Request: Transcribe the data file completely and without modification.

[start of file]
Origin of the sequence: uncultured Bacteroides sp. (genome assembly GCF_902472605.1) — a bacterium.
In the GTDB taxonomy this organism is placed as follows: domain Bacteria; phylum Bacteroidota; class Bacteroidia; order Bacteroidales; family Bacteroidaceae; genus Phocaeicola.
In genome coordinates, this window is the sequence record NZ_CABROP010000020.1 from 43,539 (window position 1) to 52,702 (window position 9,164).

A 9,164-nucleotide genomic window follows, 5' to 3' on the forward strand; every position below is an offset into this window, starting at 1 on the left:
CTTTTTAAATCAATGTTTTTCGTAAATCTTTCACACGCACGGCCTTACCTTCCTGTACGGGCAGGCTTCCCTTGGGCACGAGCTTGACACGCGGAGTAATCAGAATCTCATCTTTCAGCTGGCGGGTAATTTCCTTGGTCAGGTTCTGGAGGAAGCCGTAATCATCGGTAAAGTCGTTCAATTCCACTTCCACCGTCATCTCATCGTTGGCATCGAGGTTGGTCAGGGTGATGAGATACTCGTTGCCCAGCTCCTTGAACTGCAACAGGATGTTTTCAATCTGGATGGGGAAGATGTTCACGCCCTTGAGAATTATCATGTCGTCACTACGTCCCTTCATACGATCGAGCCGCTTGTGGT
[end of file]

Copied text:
Origin of the sequence: uncultured Bacteroides sp. (genome assembly GCF_902472605.1) — a bacterium.
In the GTDB taxonomy this organism is placed as follows: domain Bacteria; phylum Bacteroidota; class Bacteroidia; order Bacteroidales; family Bacteroidaceae; genus Phocaeicola.
In genome coordinates, this window is the sequence record NZ_CABROP010000020.1 from 43,539 (window position 1) to 52,702 (window position 9,164).

A 9,164-nucleotide genomic window follows, 5' to 3' on the forward strand; every position below is an offset into this window, starting at 1 on the left:
CTTTTTAAATCAATGTTTTTCGTAAATCTTTCACACGCACGGCCTTACCTTCCTGTACGGGCAGGCTTCCCTTGGGCACGAGCTTGACACGCGGAGTAATCAGAATCTCATCTTTCAGCTGGCGGGTAATTTCCTTGGTCAGGTTCTGGAGGAAGCCGTAATCATCGGTAAAGTCGTTCAATTCCACTTCCACCGTCATCTCATCGTTGGCATCGAGGTTGGTCAGGGTGATGAGATACTCGTTGCCCAGCTCCTTGAACTGCAACAGGATGTTTTCAATCTGGATGGGGAAGATGTTCACGCCCTTGAGAATTATCATGTCGTCACTACGTCCCTTCATACGATCGAGCCGCTTGTGGT